NEWTON, Mass. -- Football can be brutal.
It's an intensely physical game, one increasingly populated by bigger, faster and stronger players.
Succeeding at the highest levels of the game requires an incredible amount of skill and, perhaps, even stronger will. This sport will grind away at muscle, tendon and bone, shake confidence and test perseverance.
It can do all that for a winning team. For a losing team, the burden can feel even heavier.
Boston College is a losing team again this season. And as the losses have mounted, the Eagles have looked for perspective.
"There's so much in life beyond football, and we kind of get wrapped up in our own little bubble here," co-captain Emmett Cleary said. "But it really is about bigger things."
Brutal as it can be, football can also be beautiful.
For 2-8 BC, the beauty of the game this season is in brotherhood -- on and off the field.
"You have a rough practice and you're in the middle of something," Cleary said, "and you see JB over in the end zone rolling around and kicking the ball.
"You can't help but smile."
Little man on campus
The smallest member of the team stands about 42 inches tall and weighs about 42 pounds. He doesn't know what the team's record is, and it wouldn't make a difference if he did.
He is 5 years old and has Duchenne muscular dystrophy, a progressive and ultimately fatal muscle disorder. Unless there is a major medical breakthrough in the next few years, he might never make it to college. A wheelchair is likely in his future. He might never be able to play organized sports.
But because of a charity called Team IMPACT, this mop-headed, little blond boy is learning what it means to be part of a team. And not just any team, but a Division I college football team.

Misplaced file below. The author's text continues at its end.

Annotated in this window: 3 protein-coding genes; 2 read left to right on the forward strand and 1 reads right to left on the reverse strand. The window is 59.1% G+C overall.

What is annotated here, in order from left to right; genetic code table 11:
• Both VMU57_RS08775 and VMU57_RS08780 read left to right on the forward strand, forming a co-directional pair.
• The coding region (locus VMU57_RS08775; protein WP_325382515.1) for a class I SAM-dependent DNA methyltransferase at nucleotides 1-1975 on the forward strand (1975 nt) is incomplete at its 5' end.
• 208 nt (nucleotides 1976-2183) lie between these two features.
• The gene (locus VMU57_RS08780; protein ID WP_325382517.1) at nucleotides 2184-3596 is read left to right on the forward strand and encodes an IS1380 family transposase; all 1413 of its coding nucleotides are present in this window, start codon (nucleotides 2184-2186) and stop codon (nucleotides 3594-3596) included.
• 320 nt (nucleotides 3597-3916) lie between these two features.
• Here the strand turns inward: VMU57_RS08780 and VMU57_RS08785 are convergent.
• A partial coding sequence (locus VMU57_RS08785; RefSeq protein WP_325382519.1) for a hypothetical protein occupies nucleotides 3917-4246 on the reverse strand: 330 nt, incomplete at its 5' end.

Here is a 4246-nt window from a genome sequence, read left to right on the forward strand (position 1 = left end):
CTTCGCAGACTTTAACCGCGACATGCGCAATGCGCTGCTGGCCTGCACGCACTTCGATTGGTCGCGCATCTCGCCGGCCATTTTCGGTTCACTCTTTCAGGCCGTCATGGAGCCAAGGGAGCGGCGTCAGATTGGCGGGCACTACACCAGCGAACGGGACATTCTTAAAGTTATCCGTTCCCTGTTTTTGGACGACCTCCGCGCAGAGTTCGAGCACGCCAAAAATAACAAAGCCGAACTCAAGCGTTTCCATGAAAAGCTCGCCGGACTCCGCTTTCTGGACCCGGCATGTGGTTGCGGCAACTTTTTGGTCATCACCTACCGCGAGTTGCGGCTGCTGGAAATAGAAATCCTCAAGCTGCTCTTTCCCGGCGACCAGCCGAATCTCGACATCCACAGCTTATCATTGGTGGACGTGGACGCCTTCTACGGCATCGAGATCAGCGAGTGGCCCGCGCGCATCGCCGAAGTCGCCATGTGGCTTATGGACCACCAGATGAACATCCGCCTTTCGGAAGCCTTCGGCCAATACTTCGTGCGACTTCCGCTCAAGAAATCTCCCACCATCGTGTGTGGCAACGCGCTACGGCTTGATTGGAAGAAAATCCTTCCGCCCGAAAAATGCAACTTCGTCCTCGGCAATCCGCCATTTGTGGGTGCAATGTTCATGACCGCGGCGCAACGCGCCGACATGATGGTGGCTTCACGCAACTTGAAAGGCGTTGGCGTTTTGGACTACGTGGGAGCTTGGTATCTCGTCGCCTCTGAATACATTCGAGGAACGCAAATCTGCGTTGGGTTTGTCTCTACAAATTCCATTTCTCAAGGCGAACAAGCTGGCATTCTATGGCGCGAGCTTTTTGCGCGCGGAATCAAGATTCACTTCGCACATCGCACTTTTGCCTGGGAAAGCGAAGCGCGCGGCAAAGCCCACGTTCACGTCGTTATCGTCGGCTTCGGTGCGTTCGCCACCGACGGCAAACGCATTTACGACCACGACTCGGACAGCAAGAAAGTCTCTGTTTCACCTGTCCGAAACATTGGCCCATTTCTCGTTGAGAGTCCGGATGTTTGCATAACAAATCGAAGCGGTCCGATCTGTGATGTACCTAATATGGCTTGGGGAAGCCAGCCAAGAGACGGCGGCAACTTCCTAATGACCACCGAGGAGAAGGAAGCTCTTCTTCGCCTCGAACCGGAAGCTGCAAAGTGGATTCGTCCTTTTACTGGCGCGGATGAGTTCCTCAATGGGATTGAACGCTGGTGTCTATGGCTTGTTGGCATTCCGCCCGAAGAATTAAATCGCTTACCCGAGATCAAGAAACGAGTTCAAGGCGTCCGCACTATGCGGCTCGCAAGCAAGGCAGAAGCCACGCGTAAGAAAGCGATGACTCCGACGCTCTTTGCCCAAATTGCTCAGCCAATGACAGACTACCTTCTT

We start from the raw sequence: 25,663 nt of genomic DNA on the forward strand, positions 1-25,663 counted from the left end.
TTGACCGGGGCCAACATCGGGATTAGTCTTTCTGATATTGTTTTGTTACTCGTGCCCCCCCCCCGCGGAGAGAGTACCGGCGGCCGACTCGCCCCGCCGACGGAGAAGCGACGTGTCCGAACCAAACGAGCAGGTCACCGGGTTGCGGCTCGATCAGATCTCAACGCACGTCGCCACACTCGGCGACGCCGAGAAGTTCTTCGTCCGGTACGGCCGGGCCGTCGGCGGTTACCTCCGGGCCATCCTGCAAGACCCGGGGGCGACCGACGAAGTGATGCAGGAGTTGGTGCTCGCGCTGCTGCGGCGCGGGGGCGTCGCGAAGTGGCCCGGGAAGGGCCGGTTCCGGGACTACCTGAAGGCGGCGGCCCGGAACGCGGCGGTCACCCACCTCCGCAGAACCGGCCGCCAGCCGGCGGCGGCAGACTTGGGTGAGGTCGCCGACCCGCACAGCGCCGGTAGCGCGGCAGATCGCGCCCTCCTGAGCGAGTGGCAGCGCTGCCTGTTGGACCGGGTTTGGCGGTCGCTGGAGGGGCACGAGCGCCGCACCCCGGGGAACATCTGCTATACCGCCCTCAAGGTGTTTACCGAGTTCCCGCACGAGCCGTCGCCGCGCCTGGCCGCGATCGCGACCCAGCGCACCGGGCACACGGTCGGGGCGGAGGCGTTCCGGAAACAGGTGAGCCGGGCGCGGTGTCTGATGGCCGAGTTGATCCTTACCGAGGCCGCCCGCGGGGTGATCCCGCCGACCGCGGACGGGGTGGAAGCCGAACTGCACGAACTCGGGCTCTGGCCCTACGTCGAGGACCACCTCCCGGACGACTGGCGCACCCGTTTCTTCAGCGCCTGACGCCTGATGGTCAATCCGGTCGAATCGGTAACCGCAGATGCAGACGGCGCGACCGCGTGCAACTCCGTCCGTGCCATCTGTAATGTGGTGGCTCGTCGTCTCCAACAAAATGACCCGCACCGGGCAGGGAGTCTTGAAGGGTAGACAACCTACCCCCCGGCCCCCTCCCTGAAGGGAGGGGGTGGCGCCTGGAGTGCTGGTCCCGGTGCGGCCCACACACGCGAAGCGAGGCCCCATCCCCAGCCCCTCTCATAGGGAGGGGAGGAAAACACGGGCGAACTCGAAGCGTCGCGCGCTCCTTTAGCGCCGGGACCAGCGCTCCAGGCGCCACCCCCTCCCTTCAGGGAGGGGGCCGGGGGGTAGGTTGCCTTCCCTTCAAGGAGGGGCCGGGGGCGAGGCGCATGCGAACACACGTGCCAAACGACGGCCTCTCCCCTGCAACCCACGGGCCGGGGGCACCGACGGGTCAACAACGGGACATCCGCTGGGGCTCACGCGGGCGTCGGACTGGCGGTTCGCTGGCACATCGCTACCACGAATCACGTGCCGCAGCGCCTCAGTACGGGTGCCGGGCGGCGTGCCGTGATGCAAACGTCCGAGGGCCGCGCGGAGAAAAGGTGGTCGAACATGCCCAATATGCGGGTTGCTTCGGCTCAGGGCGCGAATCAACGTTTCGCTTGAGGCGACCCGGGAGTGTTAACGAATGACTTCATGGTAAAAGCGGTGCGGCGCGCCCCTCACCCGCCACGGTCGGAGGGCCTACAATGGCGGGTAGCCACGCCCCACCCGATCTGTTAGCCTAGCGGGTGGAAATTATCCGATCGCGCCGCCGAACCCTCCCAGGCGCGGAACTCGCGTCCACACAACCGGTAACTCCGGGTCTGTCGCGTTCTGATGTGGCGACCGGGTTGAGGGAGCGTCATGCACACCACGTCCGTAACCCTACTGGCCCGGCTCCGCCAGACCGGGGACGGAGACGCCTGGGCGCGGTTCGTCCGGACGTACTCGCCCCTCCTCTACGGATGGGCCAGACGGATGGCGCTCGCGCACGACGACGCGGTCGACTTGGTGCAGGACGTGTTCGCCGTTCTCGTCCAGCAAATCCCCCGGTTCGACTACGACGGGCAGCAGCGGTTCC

Meet JB Harvey, the newest member of the Boston College Eagles.
Light from the dark side
This Halloween, he dressed up as Darth Vader.
JB is a "Star Wars" fan, his mom, Elizabeth Harvey, said. "But he only likes the dark side, for some reason," she said.
Bryan Murray, a fifth-year senior defensive lineman, was one of six Eagles who drove out to Dover, Mass., to take their teammate trick-or-treating this year. He laughed when asked whether JB had an explanation for his affinity for the dark side.
"He didn't really have a reason," Murray said. "I know he likes superheroes and villains and stuff."
This off-field involvement is part of the Team Impact program. The idea is to pair kids dealing with life-threatening illnesses with athletic programs so they can experience being part of a team.
So JB goes to Chestnut Hill for practices, walk-throughs and games, and on Oct. 31 some of the players went to help him collect as much candy as possible. They pulled him down the street in a little red wagon because he sometimes has trouble getting around, and they helped him up the steps to the houses.
The Harveys -- Jeff and Elizabeth, daughter Caroline, 7, and JB -- moved to a ranch-style house in Dover about a year ago because JB had trouble going up and down the stairs in their old home.
"We're new to the neighborhood, and we don't know all the neighbors, so it was quite an impression with all the guys," Elizabeth said with a laugh.
There were six of them in all. There was the 6-foot-2, 299-pound Murray, along with Brian Miller (6-4, 232), Jim Noel (6-4, 200), Sean Duggan (6-4, 228), Sean Sylvia (6-foot, 210) and Dave Shinskie (6-4, 209).
Sylvia and Duggan wore Captain America masks. Shinskie and Murray came in their football gear.
All were there to bring a little light to JB's day, and in so doing, brighten their own.